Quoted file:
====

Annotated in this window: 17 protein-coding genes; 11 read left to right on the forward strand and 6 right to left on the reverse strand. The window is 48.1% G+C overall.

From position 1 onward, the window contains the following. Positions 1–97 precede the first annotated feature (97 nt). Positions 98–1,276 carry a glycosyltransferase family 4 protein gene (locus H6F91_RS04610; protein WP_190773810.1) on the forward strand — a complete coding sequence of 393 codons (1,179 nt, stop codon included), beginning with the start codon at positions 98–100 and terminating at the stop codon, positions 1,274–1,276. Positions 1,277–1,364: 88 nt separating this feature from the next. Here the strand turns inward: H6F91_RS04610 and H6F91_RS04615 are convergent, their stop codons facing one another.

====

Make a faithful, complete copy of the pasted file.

Annotated in this window: 17 protein-coding genes; 11 read left to right on the forward strand and 6 right to left on the reverse strand. The window is 48.1% G+C overall.

From position 1 onward, the window contains the following. Positions 1–97 precede the first annotated feature (97 nt). Positions 98–1,276 carry a glycosyltransferase family 4 protein gene (locus H6F91_RS04610; protein WP_190773810.1) on the forward strand — a complete coding sequence of 393 codons (1,179 nt, stop codon included), beginning with the start codon at positions 98–100 and terminating at the stop codon, positions 1,274–1,276. Positions 1,277–1,364: 88 nt separating this feature from the next. Here the strand turns inward: H6F91_RS04610 and H6F91_RS04615 are convergent, their stop codons facing one another.